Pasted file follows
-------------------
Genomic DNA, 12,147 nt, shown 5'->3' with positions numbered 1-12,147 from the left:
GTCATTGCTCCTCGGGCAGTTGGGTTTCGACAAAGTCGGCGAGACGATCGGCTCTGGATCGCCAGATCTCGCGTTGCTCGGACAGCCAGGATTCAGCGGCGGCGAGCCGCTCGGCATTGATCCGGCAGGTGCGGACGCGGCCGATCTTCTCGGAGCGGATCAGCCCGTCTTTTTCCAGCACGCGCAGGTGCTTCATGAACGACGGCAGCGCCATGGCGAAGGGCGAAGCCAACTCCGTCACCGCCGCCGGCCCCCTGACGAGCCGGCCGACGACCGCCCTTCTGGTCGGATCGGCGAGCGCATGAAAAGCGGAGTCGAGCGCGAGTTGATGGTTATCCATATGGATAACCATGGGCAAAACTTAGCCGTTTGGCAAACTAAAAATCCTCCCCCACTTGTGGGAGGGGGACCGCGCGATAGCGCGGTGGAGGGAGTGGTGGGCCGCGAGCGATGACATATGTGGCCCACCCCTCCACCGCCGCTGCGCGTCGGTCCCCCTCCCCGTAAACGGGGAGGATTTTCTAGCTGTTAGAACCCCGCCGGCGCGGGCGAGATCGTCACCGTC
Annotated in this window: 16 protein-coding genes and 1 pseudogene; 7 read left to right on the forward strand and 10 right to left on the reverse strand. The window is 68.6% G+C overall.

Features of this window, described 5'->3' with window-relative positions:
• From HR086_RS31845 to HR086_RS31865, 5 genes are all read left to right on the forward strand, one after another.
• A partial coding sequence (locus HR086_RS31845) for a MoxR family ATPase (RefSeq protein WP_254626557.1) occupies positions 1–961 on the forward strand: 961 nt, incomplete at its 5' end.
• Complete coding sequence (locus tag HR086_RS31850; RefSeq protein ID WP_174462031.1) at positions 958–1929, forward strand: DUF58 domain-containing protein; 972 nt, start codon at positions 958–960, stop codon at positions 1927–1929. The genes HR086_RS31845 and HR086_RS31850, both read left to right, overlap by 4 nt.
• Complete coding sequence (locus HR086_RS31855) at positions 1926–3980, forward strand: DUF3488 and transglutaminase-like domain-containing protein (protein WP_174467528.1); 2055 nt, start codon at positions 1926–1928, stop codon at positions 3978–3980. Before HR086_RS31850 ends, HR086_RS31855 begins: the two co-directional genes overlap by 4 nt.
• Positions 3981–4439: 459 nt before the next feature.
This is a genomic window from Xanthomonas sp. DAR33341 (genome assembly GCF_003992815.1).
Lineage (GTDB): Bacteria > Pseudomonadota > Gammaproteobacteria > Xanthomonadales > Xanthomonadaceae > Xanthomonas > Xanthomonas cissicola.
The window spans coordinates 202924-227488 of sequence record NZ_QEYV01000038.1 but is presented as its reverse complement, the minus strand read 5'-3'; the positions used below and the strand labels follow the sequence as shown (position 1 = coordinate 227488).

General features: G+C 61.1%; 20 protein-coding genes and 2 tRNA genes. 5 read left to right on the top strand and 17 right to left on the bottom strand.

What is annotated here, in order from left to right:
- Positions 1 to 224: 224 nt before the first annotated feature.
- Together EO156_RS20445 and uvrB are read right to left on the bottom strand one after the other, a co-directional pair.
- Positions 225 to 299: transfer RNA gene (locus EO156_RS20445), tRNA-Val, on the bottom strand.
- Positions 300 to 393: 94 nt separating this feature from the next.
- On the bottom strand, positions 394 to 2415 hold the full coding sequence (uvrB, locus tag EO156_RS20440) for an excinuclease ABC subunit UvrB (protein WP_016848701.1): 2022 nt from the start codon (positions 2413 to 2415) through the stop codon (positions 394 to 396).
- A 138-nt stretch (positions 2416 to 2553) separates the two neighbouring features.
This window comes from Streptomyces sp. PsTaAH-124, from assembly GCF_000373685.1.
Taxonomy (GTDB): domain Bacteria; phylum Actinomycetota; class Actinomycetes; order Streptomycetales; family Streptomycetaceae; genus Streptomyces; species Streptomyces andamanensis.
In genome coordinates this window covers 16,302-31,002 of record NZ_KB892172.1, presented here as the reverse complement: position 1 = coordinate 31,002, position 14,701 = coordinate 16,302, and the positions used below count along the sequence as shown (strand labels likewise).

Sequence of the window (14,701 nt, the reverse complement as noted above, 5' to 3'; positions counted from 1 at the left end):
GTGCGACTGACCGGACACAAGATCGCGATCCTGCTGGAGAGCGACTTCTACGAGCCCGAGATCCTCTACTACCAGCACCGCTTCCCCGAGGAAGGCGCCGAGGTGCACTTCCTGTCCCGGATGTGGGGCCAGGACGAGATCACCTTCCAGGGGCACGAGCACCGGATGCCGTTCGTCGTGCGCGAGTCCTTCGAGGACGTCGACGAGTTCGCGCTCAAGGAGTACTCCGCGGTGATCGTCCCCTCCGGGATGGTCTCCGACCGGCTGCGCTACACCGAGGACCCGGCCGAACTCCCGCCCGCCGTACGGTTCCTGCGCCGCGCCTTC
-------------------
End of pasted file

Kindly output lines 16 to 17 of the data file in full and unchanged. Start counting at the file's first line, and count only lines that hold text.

- Together EO156_RS20445 and uvrB are read right to left on the bottom strand one after the other, a co-directional pair.
- Positions 225 to 299: transfer RNA gene (locus EO156_RS20445), tRNA-Val, on the bottom strand.